We Can't Legalize Drugs Because There Is Just Too Much Violence In It


Yesterday President Obama met with Mexican President Felipe Calderon and expressed admiration for his fight against the illegal drug trade:

At a joint news conference at the White House with Mr. Calderón, Mr. Obama said Mexico had shown "extraordinary courage" in its stand against a wave of crime and violence that has left tens of thousands of Mexicans dead since 2006, threatening the stability of a country whose democracy is barely a decade old.

And he pledged that the United States, which provides a market for the illegal drugs, would do more to help.

"We are very mindful that the battle President Calderón is fighting in Mexico is not just his," Mr. Obama said. "It's also ours. We have to take responsibility, just as he's taking responsibility."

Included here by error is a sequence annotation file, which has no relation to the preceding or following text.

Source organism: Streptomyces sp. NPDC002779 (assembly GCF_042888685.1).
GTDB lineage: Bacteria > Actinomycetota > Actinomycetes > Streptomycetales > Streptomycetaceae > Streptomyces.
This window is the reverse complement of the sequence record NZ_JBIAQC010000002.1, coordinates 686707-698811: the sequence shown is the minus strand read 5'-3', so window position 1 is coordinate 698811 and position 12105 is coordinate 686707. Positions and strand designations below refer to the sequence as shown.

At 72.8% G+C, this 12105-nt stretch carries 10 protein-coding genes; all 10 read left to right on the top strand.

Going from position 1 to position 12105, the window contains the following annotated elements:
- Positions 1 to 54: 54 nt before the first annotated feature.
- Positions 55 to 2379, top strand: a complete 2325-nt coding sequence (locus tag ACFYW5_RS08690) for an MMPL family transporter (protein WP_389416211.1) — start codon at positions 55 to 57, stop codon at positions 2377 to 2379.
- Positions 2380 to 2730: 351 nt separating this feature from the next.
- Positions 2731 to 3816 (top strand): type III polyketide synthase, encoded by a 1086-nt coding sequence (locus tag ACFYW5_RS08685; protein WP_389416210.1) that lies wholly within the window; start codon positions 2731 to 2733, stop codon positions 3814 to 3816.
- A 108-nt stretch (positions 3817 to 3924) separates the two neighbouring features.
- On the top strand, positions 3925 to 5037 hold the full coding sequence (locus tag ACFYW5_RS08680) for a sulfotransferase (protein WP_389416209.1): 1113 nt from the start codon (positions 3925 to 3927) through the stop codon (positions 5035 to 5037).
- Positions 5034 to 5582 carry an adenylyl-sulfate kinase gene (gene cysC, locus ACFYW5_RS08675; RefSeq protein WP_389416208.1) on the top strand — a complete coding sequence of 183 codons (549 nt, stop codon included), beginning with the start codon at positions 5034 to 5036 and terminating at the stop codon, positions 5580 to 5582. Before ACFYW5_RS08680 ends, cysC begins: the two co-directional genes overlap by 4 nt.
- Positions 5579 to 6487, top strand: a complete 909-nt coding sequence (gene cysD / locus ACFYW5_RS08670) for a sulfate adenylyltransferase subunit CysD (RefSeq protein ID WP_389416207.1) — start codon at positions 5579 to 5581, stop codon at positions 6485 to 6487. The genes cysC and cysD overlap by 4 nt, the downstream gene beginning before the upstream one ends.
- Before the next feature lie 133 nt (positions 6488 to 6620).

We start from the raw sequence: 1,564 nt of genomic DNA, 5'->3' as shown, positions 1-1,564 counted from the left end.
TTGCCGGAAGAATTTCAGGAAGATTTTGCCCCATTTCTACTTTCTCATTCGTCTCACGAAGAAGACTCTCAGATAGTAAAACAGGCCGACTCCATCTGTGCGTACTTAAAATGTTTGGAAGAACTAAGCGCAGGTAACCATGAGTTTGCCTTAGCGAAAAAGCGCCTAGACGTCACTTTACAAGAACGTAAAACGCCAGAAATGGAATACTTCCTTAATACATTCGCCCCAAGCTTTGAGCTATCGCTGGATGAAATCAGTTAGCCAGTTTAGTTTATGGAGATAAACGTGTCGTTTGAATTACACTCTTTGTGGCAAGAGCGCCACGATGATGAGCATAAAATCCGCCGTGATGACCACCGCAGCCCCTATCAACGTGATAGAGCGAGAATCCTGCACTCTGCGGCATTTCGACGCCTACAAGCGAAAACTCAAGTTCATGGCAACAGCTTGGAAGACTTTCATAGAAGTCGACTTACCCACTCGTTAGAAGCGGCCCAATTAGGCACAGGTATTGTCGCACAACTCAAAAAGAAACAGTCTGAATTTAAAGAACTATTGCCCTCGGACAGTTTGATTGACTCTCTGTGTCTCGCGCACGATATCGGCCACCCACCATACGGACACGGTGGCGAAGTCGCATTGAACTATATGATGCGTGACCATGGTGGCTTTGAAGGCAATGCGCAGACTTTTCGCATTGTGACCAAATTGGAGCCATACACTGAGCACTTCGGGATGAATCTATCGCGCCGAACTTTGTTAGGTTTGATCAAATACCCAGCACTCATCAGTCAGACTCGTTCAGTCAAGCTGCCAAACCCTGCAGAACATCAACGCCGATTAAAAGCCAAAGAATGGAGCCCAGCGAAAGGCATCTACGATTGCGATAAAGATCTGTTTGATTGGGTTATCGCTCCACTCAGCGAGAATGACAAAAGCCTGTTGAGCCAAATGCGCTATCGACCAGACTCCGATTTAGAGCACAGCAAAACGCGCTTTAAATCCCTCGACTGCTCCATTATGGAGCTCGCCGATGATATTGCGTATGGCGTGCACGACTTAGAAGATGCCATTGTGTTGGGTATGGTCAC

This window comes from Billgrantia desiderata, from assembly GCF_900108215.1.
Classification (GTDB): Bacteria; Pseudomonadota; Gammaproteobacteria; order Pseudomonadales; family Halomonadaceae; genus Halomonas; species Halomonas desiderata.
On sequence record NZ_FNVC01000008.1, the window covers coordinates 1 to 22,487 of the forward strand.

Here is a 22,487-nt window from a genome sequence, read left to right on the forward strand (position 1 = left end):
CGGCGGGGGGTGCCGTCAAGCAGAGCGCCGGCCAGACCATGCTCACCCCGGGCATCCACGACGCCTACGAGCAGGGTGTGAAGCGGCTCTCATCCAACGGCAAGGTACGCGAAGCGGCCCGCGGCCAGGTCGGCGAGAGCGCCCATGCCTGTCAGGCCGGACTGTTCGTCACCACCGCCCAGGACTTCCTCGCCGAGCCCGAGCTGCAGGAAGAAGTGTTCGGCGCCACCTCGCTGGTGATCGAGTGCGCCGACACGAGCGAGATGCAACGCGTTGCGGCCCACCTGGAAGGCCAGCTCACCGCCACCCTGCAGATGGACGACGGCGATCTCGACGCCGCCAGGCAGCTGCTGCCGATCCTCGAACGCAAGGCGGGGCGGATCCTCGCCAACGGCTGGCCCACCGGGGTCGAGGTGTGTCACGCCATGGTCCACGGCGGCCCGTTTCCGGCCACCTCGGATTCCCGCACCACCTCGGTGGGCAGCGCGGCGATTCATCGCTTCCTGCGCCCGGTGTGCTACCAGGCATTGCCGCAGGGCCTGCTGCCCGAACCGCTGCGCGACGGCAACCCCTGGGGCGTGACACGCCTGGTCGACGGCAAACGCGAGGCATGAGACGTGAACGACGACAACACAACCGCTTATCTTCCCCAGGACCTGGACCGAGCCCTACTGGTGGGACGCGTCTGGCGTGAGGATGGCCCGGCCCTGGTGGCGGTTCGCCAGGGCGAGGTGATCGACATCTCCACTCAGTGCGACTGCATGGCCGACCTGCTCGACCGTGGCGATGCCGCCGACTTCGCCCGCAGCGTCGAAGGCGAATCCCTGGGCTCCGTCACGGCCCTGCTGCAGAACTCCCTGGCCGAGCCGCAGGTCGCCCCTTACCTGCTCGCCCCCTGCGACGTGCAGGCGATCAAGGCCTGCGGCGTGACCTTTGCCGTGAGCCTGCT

Has Calderon taken a stand against a wave of violence, or has he precipitated it? Some 35,000 people have died in prohibition-related violence since his crackdown began in 2006. Just as Obama's secretary of state does not seem to understand that illegal drugs are expensive and sold by criminals because they're illegal, Obama does not seem to understand that the business is violent for the same reason. If he were serious about taking responsibility, he would reflect on the havoc caused by his government's arbitrary pharmacological dictates.